passion to clear his name and criminalize as murderers his opponents,

he was embalmed no longer in injustice. Aside from watching Nelson

Mandela, on TV, forgiving his jailers even as he was leaving jail

with his last miserable jail meal still being assimilated into his

system, I'd never before seen a change of heart transform a martyred

being quite so swiftly. I couldn't understand it, and I at first

couldn't bring myself to believe in it either.

"Walking away like this, cheerfully saying, 'It's defeated

me,' walking away from all this work, from all this loathing-well,

how are you going to fill the outrage void?"

"I'm not." He got the cards and a notepad to keep score and

we pulled our chairs down to where the trestle table was clear of

papers. He shuffled the cards and I cut them and he dealt. And then,

in this odd, serene state of contentment brought on by the seeming

emancipation from despising everyone at Athena who, deliberately and

in bad faith, had misjudged, misused, and besmirched him-had plunged

him, for two years, into a misanthropic exertion of Swiftian

proportions-he began to rhapsodize about the great bygone days when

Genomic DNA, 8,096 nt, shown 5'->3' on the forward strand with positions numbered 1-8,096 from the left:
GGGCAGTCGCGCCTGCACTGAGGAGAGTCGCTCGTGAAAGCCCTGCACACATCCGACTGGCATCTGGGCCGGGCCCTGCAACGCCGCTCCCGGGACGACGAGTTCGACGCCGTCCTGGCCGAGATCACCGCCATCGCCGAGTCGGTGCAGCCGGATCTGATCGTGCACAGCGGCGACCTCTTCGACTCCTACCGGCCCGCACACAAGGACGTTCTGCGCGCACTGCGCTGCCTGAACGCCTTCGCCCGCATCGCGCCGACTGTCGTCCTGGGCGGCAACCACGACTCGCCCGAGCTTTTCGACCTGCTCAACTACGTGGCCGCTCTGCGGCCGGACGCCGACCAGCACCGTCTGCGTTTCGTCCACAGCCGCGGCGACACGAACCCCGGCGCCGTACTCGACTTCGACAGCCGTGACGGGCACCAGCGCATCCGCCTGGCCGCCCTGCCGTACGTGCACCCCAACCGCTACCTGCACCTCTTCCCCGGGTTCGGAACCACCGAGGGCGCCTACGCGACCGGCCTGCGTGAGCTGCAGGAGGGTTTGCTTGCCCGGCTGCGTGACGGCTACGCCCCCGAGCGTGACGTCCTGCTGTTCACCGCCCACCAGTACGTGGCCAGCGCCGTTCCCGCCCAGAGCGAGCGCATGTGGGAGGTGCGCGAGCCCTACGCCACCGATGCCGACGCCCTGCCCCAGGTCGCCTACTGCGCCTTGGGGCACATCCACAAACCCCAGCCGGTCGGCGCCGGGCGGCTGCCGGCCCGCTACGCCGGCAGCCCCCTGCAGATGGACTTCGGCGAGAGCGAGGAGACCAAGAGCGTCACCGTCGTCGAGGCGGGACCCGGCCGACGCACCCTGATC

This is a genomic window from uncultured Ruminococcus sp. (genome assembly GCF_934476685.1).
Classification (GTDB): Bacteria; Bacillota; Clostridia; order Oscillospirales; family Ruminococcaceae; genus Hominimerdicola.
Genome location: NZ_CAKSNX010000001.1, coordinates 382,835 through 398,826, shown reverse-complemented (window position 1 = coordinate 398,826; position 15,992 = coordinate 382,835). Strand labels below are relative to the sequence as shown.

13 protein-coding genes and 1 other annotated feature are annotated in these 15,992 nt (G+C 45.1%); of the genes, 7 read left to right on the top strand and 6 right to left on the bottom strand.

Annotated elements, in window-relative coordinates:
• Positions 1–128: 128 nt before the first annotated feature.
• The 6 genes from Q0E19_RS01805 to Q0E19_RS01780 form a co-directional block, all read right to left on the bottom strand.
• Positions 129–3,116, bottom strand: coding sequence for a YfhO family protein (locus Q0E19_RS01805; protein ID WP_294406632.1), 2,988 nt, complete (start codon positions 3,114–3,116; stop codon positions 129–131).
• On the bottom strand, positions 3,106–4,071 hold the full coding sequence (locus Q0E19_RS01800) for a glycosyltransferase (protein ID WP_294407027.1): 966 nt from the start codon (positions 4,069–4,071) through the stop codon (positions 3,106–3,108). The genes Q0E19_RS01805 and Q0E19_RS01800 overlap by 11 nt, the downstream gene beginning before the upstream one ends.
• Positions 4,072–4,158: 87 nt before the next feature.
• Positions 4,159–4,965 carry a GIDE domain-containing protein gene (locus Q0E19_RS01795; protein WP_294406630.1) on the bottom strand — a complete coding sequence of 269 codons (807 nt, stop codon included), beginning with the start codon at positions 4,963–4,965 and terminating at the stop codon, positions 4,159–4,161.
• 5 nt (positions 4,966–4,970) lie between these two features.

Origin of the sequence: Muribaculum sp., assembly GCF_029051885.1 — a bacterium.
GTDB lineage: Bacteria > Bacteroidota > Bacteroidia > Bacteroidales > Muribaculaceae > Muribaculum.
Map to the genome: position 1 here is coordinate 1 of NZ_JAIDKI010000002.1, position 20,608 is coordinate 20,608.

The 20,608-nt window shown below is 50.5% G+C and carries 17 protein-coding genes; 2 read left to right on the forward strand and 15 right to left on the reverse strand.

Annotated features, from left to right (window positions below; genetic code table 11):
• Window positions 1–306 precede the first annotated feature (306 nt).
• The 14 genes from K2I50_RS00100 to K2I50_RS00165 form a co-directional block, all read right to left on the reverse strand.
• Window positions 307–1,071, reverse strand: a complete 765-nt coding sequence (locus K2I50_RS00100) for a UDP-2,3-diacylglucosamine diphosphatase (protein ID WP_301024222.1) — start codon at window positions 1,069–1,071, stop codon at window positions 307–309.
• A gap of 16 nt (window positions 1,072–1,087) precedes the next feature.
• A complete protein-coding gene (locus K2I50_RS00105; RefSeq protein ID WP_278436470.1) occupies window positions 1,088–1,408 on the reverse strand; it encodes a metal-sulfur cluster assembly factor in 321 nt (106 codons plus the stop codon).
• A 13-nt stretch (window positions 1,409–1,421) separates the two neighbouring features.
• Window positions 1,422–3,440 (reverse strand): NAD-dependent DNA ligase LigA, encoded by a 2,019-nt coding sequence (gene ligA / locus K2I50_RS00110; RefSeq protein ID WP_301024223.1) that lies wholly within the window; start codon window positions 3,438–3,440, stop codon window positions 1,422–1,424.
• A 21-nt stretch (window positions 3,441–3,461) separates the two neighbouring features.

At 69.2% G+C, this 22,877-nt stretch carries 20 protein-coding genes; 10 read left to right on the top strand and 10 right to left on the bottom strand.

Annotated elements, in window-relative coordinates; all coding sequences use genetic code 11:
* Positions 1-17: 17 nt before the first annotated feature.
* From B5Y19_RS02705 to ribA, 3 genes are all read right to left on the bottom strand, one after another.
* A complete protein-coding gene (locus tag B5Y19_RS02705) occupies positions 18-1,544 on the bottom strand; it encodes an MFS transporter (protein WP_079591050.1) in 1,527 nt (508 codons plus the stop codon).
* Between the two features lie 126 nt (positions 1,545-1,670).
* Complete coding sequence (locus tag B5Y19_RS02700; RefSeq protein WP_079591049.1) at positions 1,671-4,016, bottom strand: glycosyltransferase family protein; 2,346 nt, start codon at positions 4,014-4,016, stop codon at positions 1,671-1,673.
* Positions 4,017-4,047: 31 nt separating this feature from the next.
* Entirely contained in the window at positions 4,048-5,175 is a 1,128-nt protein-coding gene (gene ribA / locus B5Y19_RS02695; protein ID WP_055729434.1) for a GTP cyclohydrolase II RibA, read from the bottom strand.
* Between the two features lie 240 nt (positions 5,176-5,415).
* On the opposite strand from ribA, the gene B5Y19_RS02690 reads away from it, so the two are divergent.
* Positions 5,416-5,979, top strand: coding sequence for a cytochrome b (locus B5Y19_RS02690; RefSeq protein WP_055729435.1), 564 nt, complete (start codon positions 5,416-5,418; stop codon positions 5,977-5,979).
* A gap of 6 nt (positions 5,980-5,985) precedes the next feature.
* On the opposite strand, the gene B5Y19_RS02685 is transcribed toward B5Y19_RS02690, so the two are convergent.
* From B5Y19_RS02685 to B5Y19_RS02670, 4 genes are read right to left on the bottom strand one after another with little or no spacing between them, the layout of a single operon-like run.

his cup ranneth over and his considerable talent for

conscientiousness was spent garnering and tendering pleasure.

Now that he was no longer grounded in his hate, we were going

to talk about women. This was a new Coleman. Or perhaps an old

Coleman, the oldest adult Coleman there was, the most satisfied

Coleman there had ever been. Not Coleman pre-spooks and unmaligned as

a racist, but the Coleman contaminated by desire alone.

"I came out of the navy, I got a place in the Village," he

began to tell me as he assembled his hand, "and all I had to do was

go down into the subway. It was like fishing down there. Go down into

the subway and come up with a girl. And then"-he stopped to pick up

my discard-"all at once, got my degree, got married, got my job,

kids, and that was the end of the fishing."

"Never fished again."

"Almost never. True. Virtually never. As good as never. Hear

these songs?" The four radios were playing in the house, and so even

out on the road it would have been impossible not to hear

them. "After the war, those were the songs," he said. "Four, five

years of the songs, the girls, and that fulfilled my every ideal. I

found a letter today. Cleaning out that Spooks stuff, found a letter

from one of the girls. The girl. After I got my first appointment,

out on Long Island, out at Adelphi, and Iris was pregnant with Jeff,

this letter arrived. A girl nearly six feet tall. Iris was a big girl

too. But not big like Steena. Iris was substantial. Steena was

something else. Steena sent me this letter in 1954 and it turned up

today while I was shoveling out the files."

From the back pocket of his shorts, Coleman pulled the